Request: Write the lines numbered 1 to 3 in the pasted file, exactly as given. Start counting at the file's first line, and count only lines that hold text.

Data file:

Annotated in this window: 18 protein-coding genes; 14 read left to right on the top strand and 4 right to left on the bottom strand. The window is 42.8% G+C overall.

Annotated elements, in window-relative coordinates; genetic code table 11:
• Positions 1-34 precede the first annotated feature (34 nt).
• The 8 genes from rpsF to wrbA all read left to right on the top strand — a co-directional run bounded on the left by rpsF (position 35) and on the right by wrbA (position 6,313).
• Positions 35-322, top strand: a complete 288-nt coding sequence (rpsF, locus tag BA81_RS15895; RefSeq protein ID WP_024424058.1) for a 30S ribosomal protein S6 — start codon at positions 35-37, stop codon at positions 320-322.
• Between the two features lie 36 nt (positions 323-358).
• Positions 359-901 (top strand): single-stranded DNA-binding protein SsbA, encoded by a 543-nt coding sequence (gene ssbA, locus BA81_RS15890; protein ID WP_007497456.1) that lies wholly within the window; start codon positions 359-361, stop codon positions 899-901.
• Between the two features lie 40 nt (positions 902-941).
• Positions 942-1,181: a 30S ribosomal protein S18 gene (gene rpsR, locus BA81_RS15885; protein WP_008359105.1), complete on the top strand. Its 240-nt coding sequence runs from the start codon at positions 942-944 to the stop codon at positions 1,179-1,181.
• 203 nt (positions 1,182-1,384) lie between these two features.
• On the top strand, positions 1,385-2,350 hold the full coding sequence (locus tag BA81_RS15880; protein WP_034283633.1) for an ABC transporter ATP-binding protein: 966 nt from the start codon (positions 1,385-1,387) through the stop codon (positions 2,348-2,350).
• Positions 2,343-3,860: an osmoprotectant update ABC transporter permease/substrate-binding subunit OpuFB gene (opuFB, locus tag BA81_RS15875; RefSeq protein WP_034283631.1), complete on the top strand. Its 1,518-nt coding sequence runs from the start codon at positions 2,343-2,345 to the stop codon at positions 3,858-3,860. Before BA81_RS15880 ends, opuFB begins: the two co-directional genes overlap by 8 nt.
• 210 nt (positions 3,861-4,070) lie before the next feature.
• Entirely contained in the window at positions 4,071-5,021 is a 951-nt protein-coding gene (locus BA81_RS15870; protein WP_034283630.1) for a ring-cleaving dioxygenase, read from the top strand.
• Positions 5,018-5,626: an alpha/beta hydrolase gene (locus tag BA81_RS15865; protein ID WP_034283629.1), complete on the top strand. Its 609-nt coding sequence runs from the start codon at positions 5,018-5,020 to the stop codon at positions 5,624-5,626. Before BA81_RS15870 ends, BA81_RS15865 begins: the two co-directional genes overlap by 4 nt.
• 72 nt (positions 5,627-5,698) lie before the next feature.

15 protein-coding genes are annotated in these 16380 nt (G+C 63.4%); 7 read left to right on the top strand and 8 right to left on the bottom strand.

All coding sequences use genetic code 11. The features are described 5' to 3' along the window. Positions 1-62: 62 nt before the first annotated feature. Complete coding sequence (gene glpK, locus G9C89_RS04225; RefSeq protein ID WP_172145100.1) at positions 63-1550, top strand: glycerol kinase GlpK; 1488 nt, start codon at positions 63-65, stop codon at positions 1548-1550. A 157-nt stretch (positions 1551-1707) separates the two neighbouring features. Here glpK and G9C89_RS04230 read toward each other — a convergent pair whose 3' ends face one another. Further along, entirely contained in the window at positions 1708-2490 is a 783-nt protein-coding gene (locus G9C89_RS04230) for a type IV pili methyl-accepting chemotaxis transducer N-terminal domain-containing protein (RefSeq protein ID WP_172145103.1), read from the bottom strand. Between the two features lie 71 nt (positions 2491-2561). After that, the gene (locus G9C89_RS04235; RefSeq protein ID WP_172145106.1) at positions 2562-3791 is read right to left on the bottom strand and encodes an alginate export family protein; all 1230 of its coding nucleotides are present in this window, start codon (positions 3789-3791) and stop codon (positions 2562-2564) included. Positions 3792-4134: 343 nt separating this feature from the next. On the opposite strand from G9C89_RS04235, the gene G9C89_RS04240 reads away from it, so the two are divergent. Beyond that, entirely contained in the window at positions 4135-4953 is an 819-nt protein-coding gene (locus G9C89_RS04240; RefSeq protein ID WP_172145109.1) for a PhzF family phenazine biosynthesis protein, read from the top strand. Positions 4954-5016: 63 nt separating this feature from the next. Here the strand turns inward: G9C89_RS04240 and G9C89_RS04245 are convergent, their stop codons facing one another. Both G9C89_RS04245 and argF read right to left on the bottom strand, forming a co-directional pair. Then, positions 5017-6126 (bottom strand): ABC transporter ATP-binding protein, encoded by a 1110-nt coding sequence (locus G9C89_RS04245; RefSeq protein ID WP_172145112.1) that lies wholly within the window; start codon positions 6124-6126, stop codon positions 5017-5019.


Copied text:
Annotated in this window: 18 protein-coding genes; 14 read left to right on the top strand and 4 right to left on the bottom strand. The window is 42.8% G+C overall.

Annotated elements, in window-relative coordinates; genetic code table 11:
• Positions 1-34 precede the first annotated feature (34 nt).